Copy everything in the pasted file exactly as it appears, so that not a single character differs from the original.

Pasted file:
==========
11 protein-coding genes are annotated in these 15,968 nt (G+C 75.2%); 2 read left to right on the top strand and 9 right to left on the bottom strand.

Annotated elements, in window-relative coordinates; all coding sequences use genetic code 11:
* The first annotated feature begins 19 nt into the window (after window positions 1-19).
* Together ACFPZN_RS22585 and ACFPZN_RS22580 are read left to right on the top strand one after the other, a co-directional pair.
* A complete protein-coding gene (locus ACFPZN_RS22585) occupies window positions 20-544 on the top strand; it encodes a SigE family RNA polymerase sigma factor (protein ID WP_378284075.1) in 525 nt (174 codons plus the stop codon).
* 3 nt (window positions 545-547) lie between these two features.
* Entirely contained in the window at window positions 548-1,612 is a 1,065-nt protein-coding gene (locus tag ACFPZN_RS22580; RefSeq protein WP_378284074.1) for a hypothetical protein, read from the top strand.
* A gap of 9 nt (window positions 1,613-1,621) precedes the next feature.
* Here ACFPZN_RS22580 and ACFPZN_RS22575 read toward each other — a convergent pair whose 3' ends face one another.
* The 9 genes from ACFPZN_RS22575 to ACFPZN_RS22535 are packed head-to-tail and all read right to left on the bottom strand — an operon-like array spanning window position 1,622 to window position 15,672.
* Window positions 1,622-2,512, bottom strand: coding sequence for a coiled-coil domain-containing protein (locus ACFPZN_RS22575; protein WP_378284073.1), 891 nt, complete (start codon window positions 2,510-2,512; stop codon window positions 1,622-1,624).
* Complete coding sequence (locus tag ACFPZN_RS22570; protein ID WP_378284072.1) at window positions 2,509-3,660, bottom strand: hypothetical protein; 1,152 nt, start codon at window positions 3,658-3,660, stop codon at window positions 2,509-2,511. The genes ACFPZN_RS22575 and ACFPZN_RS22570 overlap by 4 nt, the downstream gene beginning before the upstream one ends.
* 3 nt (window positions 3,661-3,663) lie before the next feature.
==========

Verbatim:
11 protein-coding genes are annotated in these 15,968 nt (G+C 75.2%); 2 read left to right on the top strand and 9 right to left on the bottom strand.

Annotated elements, in window-relative coordinates; all coding sequences use genetic code 11:
* The first annotated feature begins 19 nt into the window (after window positions 1-19).
* Together ACFPZN_RS22585 and ACFPZN_RS22580 are read left to right on the top strand one after the other, a co-directional pair.
* A complete protein-coding gene (locus ACFPZN_RS22585) occupies window positions 20-544 on the top strand; it encodes a SigE family RNA polymerase sigma factor (protein ID WP_378284075.1) in 525 nt (174 codons plus the stop codon).
* 3 nt (window positions 545-547) lie between these two features.
* Entirely contained in the window at window positions 548-1,612 is a 1,065-nt protein-coding gene (locus tag ACFPZN_RS22580; RefSeq protein WP_378284074.1) for a hypothetical protein, read from the top strand.
* A gap of 9 nt (window positions 1,613-1,621) precedes the next feature.
* Here ACFPZN_RS22580 and ACFPZN_RS22575 read toward each other — a convergent pair whose 3' ends face one another.
* The 9 genes from ACFPZN_RS22575 to ACFPZN_RS22535 are packed head-to-tail and all read right to left on the bottom strand — an operon-like array spanning window position 1,622 to window position 15,672.
* Window positions 1,622-2,512, bottom strand: coding sequence for a coiled-coil domain-containing protein (locus ACFPZN_RS22575; protein WP_378284073.1), 891 nt, complete (start codon window positions 2,510-2,512; stop codon window positions 1,622-1,624).
* Complete coding sequence (locus tag ACFPZN_RS22570; protein ID WP_378284072.1) at window positions 2,509-3,660, bottom strand: hypothetical protein; 1,152 nt, start codon at window positions 3,658-3,660, stop codon at window positions 2,509-2,511. The genes ACFPZN_RS22575 and ACFPZN_RS22570 overlap by 4 nt, the downstream gene beginning before the upstream one ends.
* 3 nt (window positions 3,661-3,663) lie before the next feature.